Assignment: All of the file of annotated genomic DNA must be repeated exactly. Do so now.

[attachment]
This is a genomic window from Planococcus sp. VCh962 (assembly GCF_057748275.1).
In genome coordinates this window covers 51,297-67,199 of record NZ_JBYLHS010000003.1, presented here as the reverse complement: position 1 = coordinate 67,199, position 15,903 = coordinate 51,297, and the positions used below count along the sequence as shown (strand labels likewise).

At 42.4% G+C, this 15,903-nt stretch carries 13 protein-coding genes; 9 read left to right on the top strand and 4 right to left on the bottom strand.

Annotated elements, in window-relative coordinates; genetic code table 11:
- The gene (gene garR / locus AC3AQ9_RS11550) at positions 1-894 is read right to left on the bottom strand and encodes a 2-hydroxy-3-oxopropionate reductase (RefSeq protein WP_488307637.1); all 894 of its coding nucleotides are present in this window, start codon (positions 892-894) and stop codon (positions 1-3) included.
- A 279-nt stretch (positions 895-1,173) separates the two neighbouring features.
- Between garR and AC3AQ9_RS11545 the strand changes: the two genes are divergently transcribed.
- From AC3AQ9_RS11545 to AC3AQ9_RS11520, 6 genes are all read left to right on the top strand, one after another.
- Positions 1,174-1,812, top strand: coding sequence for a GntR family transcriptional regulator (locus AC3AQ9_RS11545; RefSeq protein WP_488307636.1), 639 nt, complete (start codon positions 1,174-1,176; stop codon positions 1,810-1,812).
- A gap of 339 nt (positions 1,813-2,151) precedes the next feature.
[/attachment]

This is a genomic window from Planococcus sp. VCh962 (assembly GCF_057748275.1).
In genome coordinates this window covers 51,297-67,199 of record NZ_JBYLHS010000003.1, presented here as the reverse complement: position 1 = coordinate 67,199, position 15,903 = coordinate 51,297, and the positions used below count along the sequence as shown (strand labels likewise).

At 42.4% G+C, this 15,903-nt stretch carries 13 protein-coding genes; 9 read left to right on the top strand and 4 right to left on the bottom strand.

Annotated elements, in window-relative coordinates; genetic code table 11:
- The gene (gene garR / locus AC3AQ9_RS11550) at positions 1-894 is read right to left on the bottom strand and encodes a 2-hydroxy-3-oxopropionate reductase (RefSeq protein WP_488307637.1); all 894 of its coding nucleotides are present in this window, start codon (positions 892-894) and stop codon (positions 1-3) included.
- A 279-nt stretch (positions 895-1,173) separates the two neighbouring features.
- Between garR and AC3AQ9_RS11545 the strand changes: the two genes are divergently transcribed.
- From AC3AQ9_RS11545 to AC3AQ9_RS11520, 6 genes are all read left to right on the top strand, one after another.
- Positions 1,174-1,812, top strand: coding sequence for a GntR family transcriptional regulator (locus AC3AQ9_RS11545; RefSeq protein WP_488307636.1), 639 nt, complete (start codon positions 1,174-1,176; stop codon positions 1,810-1,812).
- A gap of 339 nt (positions 1,813-2,151) precedes the next feature.